Genealogy was quite a bit different when I began working on my family tree in 1990. Email and the Internet weren’t available, and home computers were big, bulky, and too expensive for this newlywed. Instead, I relied on my local library, the kindness of others, and the services of the postal system for records and information to enhance my ongoing research.
So I’ll never forget my excitement when I received an envelope with the return address of a large library in Tennessee that year. I had written a few weeks earlier, detailing my hypothesis that my grandfather may have lived in Nashville in 1920, and if this was true, would it be possible to get a copy of the census record showing his household?
I eagerly but carefully opened that envelope, my heart raced as I withdrew and unfolded a black-and-white photocopy of the 1920 Nashville census printed on slick 16 x 20 paper.
Ordering Offline Genealogy Records: Bring Back That (Record) Lovin’ Feeling
That’s the feeling I still get when I see an envelope from a state’s health department, a newly-discovered cousin, or an out-of-town archive. I think it’s a combination of built-up anticipation of the item’s delivery, the possibility of finding a new clue in the record or letter, and the genealogist’s innate thrill of holding an original source in our hands.
The Internet and email may have replaced anticipation with instant gratification, and of course, we can’t physically handle the records we find unless we print a copy, and what’s the fun (or sense) in that? However, online genealogy has made family historians out of millions of people.
But did you know that an estimated 90% of all genealogy records are still OFFLINE? Yes, offline, meaning not on the Internet. Many of these records are hidden away in archives, libraries, and courthouses, waiting to be digitized. Others fall into the category of vital records, which are held by government entities and include documents related to birth, marriage, death, and divorce (BMDD, for short).
Luckily, there are ways to get your genealogical hands on both of these types of records without leaving the comfort and safety of your home, or at least without traveling outside your own county.
How to Order Vital Records
Vital records are issued by the state, county, or local government entity where the event occurred, and in most cases, those are the same offices you’d contact for copies. Some areas of the United States began keeping vital records voluntarily as early as the 1600s; many of these older records (and some as recent as the 1940s) are available online or can be obtained through an archive or local library.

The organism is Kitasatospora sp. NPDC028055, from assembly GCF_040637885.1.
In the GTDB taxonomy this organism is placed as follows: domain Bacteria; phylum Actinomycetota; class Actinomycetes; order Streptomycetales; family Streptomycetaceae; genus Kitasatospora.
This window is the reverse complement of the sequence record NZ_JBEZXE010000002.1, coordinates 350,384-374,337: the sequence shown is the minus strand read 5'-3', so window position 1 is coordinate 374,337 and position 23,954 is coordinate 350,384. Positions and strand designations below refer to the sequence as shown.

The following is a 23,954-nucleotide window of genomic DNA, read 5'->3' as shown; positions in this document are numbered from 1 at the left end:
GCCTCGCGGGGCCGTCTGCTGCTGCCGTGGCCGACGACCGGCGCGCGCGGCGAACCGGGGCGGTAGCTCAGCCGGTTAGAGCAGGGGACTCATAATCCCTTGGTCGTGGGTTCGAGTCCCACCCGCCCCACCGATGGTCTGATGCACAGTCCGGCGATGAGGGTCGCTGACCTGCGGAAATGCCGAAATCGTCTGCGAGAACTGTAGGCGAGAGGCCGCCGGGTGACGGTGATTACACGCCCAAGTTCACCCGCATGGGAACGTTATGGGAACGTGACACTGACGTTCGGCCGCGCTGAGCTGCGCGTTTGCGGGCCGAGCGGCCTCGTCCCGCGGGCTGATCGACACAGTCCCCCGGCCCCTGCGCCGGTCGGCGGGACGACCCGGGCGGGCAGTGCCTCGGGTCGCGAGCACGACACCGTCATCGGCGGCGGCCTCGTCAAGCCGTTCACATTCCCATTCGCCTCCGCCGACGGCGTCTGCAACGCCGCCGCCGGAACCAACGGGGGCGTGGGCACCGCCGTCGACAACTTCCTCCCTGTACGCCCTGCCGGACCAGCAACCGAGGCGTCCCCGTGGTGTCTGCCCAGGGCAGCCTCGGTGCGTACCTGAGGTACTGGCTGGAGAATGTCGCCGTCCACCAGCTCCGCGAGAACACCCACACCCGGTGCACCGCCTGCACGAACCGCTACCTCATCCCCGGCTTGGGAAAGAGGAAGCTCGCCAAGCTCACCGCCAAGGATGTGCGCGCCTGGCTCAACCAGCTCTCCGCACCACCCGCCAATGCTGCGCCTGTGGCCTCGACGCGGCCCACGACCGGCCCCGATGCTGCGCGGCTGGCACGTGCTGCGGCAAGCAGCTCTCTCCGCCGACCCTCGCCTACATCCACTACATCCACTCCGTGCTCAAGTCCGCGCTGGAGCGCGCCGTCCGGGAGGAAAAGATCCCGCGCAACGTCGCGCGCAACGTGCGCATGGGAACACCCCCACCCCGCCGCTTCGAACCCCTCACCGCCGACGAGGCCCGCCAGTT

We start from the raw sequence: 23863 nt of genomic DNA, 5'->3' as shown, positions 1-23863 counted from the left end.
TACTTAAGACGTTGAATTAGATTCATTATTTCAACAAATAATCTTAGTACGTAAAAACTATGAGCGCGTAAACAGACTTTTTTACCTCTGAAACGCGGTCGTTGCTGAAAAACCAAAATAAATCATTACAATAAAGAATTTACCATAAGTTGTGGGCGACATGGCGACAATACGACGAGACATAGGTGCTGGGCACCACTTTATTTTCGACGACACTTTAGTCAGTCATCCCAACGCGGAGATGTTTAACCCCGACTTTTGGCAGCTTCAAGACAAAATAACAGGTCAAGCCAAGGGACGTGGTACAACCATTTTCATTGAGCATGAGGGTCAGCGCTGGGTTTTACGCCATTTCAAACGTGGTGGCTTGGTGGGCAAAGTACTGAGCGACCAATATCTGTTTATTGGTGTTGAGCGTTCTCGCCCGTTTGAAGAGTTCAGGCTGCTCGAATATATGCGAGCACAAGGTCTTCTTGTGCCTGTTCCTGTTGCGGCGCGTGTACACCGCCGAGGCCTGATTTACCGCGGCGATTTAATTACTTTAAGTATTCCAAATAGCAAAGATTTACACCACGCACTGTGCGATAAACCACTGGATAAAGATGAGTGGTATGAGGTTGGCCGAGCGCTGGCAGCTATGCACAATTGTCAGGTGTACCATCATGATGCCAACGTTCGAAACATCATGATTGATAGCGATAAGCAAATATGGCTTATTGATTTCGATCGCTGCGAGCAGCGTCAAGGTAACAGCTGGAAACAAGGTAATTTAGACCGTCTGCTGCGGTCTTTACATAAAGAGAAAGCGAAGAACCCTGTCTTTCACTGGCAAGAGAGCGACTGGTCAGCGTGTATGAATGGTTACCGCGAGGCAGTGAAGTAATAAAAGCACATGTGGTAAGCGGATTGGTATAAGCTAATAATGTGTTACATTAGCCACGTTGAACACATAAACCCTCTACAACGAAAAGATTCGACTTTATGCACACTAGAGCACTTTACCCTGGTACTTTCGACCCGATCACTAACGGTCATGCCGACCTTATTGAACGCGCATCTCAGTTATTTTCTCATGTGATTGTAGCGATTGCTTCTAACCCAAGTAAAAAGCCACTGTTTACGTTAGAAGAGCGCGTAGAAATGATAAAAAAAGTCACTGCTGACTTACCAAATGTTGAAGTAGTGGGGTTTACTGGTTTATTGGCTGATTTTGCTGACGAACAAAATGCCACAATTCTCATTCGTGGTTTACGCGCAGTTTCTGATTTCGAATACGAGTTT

By the 1920s most states had enacted birth and death registration laws. These laws required local entities to file birth and death certificates on the state level instead of (or in addition to) their local or county office recordkeeping. Although there are some exceptions, most marriage and divorce records are available from the county, city, or town where the marriage was recorded or the divorce was filed.
Because which vital records are available from what date and from where varies so greatly from state to state, your very first step in ordering a vital record should always be to verify that the record exists and that you’re able to access a copy.
My go-to place for this information is the Centers for Disease Control & Prevention National Center for Health Statistics site “Where to Write for Vital Records.” The CDC’s website offers a clickable map of the United States and its territories as well as an alphabetical listing and a drop-down selector.
When you click into the appropriate state, the site provides you with details about which BMDD records are available, where they are held, what they cost, who is allowed to have them, and how to order them. Most listings also include links to the state’s websites to download order forms for mailing or complete and submit them online.